Fortunately, this has totally changed in the last two weeks. On Saturday, April 12, I met with the guy who puts on the MN Highland Games. We talked about life, God, training and throwing. so much fun to connect with another person who has a passion to throw things around and serve the Lord at the same time. Very cool meeting. Well Jeff put me in touch with another great guy, Brian Hare, who is a fellow competitor and coach for newbies like me. Last Saturday, April 19, I got to meet up with Brian and a couple other guys and begin learning the techniques for throwing the hammer and weight for distance (WFD).
We began with the hammer and while I most scared about this throw, it turned out is was a lot easier than the WFD. So the other guys are chucking the hammer 75-115 ft. Me? not so much. first toss was 46 ft. Once I started to understand the physics of it (this is going to be a major growth area for me because I am NOT science-minded) I got a better. My 7th and final toss on the light weight hammer (16 lbs) was a whopping 66 ft. Ugh. Looks like I have a ways to go, but I know of quite a few things I could do to help. Size is great, but technique is EVERYTHING.
Needless to say that I have no technique on the WFD. I need a lot of work on it, but the guys really spent a good amount of time with me teaching me about highs and lows and planes. It'll come. But hopefully sooner rather than later because while my goal was to compete in next year's games (and just sit by and idly watch this year), I have been encouraged by all the other competitors that I just need to get going on it.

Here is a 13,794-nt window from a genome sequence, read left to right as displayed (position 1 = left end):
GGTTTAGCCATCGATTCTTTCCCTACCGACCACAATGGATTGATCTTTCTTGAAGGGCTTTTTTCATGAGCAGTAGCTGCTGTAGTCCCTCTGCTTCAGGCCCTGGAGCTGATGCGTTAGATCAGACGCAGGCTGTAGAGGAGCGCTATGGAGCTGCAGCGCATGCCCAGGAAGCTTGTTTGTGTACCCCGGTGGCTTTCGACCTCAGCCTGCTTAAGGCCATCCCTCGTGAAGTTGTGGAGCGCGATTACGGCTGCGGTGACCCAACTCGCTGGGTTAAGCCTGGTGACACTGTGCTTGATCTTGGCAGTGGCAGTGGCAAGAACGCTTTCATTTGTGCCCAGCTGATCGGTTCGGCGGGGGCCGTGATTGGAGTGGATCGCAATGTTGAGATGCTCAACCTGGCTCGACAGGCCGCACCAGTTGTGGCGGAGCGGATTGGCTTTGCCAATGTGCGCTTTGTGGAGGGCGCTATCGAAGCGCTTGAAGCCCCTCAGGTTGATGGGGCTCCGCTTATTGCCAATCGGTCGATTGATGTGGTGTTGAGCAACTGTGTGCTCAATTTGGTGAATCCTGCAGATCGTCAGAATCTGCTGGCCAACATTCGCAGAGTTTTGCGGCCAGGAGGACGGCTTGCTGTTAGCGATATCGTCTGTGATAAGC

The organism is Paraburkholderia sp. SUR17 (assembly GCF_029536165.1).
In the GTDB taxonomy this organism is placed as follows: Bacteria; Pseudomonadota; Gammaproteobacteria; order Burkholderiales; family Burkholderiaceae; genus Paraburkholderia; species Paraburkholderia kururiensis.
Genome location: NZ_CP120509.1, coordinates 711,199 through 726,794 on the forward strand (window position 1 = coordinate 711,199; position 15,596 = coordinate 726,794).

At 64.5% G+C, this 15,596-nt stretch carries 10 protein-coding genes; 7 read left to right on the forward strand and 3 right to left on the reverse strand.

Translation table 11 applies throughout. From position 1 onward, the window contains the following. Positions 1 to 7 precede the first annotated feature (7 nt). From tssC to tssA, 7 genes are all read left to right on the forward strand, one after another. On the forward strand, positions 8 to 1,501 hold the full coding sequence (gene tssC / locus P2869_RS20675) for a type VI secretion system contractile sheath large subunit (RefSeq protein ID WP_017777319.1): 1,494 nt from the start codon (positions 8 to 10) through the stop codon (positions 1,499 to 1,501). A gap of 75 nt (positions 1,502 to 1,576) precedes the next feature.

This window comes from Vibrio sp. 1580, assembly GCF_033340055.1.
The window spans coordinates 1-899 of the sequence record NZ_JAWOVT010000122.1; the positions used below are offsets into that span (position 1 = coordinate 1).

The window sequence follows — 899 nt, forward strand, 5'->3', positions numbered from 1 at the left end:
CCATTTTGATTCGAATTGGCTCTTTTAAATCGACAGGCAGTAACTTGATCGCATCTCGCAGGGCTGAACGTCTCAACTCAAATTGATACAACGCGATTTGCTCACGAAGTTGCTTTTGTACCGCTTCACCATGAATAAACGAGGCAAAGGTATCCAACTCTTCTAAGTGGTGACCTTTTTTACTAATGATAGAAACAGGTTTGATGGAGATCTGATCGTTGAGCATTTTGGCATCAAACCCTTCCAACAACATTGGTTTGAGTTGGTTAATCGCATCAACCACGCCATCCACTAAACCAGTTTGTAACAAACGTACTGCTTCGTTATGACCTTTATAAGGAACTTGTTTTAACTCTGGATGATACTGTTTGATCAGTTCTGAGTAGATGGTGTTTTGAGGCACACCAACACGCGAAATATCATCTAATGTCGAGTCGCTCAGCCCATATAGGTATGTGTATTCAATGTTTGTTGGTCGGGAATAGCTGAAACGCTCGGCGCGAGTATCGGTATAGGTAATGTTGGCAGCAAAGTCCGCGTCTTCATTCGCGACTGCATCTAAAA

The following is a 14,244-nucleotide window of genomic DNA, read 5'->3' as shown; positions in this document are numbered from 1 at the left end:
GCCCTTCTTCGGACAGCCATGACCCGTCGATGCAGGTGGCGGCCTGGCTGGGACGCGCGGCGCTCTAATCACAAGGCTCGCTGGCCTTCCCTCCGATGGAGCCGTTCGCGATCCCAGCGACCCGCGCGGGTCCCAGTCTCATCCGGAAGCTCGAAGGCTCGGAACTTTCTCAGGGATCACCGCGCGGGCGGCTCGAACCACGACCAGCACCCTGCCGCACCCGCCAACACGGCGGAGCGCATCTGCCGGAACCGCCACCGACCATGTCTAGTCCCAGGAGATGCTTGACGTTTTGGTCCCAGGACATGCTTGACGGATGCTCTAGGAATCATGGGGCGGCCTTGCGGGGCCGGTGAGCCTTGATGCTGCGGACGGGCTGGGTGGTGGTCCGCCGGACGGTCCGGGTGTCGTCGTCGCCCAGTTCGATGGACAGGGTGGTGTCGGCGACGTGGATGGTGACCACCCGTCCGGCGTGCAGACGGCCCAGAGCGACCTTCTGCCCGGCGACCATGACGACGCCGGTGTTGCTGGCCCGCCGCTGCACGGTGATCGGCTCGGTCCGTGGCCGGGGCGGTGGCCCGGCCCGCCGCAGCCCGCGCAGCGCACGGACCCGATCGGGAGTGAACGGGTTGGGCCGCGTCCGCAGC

SO....I will be competing in THIS YEAR'S Minnesota Highland Games on July 12th, 2014. I'm confident I won't be among the top competitors (remember, I still have the caber toss to master), but I am incredibly grateful and excited for a new group of friends that are on this journey with me.
thanks for your support and if you're interested in seeing the games and you're going to be in the Twin Cities in mid July--make a point to get out to the games!
Until next time...see you on the field...
Thursday, April 10, 2014
I started back with cardio and noticed right away that I didn't have the stamina I had before the week-long break. I had originally thought that maybe exercise is like life--that it is good to take a vacation every once in a while. Nope. Just goes to show that keeping it up on a regular basis is very important. At the beginning of that break I also celebrated my 39th birthday (if you can still celebrate moments like these). Let's just say I HAD my 39th birthday. the biggest thing that this means for me is that my goal of competing in the games when I'm 40 is closer every day.